Old tax breaks don't die
Visualize how your taxes are spent and win $5,000 (yes, it's taxable income)

Celebrating Texas Independence Day

Today is special here in my home state.

On March 2, 1836, Texas became Texas.

Delegates from the 17 Mexican municipalities of Texas and the settlement of Pecan Point had met on March 1, 1836, at Washington-on-the-Brazos to consider their future. In the early morning hours of the next day, they unanimously voted to declare independence from Mexico.

But, notes the Texas State Historical Association's Handbook of Texas, the move toward self government "remained to be demonstrated to Mexico."

Fours days later, newly minted Texans made a stand at the Alamo. None survived.

The result was just as dismal on March 27, with the massacre of more than 350 Republic of Texas soldiers who had surrendered at Goliad.

My Texas compatriots of yore decided they'd had enough. It would take 150 more years for the phrase to be coined, but folks were about to learn why you don't mess with Texas.

On April 21, 1836, Texas Republic soldiers attacked Santa Anna's troops and the Battle of San Jacinto was underway. It took 18 minutes for Texas to secure its independence from Mexico.

I know many of my non-Texas readers don't care about today. And I know a lot of current Texans,  especially those in the legislature, too often don't represent my home state the way I'd like.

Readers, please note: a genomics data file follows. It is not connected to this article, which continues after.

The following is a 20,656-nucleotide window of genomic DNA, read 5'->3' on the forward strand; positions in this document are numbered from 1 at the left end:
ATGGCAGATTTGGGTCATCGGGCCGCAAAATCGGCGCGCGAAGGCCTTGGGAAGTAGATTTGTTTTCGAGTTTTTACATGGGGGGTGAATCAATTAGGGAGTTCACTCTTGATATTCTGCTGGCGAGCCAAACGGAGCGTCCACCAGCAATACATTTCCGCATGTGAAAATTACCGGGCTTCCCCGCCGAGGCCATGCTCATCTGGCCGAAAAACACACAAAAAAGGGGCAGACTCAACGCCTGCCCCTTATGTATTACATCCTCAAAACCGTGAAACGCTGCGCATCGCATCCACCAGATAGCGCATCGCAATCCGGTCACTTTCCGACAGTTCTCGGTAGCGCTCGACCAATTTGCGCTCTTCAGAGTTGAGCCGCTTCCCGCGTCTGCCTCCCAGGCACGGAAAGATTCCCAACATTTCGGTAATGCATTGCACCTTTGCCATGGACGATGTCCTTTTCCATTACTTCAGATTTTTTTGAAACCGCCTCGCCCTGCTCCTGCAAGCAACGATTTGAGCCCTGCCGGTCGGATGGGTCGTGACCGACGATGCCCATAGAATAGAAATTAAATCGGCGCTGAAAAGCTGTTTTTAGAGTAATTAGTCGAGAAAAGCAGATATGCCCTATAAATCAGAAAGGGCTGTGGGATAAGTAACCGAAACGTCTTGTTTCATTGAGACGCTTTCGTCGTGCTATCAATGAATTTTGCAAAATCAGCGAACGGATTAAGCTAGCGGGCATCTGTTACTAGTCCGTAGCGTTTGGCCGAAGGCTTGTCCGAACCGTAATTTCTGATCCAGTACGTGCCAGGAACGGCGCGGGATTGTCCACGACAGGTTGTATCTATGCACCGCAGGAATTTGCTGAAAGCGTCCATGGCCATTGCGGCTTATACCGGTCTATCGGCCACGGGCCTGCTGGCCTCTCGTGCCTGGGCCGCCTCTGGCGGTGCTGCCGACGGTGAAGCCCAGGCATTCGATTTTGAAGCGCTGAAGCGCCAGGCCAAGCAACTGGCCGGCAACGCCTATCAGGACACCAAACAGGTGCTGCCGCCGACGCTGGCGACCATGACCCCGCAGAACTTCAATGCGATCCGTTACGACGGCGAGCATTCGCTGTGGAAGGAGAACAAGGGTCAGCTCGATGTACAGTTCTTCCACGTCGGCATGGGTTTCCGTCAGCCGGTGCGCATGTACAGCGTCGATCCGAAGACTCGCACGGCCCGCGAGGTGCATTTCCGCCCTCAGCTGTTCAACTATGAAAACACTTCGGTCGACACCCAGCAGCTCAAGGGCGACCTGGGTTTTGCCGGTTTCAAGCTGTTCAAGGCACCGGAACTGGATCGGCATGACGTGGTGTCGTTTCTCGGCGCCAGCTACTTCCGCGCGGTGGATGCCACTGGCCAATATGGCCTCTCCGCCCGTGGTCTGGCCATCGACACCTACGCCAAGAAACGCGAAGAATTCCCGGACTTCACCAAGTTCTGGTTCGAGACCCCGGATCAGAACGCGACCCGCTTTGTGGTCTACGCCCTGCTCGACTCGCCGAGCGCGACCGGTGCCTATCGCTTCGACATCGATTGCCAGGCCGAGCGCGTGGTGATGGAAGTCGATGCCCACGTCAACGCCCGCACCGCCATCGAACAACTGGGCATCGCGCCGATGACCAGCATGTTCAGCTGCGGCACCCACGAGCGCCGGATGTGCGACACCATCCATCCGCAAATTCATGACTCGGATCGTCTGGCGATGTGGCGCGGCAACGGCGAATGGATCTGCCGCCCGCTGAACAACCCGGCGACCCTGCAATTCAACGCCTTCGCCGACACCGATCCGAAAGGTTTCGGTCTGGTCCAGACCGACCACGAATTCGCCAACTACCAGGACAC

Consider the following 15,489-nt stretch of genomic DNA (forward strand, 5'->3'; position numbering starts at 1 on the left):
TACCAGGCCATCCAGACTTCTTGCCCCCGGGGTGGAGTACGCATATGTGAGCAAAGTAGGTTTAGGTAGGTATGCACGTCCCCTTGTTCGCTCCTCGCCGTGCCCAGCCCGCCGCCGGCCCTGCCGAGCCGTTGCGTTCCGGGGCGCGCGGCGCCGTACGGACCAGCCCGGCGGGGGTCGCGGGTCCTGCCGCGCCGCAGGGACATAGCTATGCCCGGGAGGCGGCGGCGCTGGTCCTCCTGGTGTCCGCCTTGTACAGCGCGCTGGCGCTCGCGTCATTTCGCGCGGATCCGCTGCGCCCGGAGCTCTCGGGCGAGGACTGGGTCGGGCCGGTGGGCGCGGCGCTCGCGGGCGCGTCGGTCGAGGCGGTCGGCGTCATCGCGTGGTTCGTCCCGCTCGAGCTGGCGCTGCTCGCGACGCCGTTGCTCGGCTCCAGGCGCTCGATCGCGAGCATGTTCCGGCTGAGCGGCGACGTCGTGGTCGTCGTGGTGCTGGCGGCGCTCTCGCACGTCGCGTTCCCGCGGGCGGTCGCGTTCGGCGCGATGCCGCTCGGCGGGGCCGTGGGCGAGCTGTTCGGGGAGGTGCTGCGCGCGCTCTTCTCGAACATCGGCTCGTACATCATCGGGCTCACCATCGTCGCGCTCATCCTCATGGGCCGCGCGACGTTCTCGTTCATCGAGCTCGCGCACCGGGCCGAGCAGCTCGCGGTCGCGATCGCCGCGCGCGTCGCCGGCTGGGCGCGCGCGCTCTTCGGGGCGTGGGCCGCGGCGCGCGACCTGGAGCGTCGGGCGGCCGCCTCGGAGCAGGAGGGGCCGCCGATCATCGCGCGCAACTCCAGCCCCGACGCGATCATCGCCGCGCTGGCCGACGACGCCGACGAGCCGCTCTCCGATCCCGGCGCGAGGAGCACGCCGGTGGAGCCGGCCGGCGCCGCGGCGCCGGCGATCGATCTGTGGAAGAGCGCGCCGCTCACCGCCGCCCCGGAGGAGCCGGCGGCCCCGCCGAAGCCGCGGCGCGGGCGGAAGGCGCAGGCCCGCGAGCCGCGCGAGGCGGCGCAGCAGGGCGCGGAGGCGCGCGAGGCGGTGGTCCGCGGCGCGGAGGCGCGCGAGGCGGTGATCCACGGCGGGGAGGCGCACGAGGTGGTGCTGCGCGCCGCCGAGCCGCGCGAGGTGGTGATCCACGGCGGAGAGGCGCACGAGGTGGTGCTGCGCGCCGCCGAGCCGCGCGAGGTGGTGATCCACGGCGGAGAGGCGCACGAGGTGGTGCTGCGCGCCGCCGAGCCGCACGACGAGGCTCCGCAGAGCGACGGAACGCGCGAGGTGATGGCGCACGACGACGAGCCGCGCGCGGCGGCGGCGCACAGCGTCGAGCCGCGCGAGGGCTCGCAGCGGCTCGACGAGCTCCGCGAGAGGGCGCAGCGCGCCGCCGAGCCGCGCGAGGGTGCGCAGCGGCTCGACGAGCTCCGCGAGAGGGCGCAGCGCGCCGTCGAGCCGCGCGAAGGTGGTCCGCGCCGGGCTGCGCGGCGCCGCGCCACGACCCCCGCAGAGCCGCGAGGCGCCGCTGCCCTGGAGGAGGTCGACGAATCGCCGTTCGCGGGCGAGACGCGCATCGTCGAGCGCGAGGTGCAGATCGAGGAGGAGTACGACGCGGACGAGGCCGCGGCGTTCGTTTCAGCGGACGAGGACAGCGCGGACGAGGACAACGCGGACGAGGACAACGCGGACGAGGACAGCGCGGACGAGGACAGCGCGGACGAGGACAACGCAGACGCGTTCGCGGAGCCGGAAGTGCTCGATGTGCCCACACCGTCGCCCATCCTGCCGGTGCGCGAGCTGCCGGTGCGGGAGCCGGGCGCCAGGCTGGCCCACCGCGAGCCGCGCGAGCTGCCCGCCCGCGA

But I am still proud of my West Texas heritage and thrilled to be back home.

And every chance I get, I tell everyone I'm a native Texan, although those who actually hear me proclaim my love for the Lone Star State know where I'm from by my drawl long before I can finish the sentence!

So forgive this brief blog detour today, the 175th anniversary of Texas' Declaration of Independence. I promise I'll be back later to focus on taxes instead of Texas!

Related posts:

Want to tell your friends about this blog post? Check out the buttons -- Tweet This, Reblog, Like, Digg This and more -- at the bottom of this post. Or you can use the Share This icon to spread the word via e-mail and and online avenues. Thanks!


Feed You can follow this conversation by subscribing to the comment feed for this post.

The comments to this entry are closed.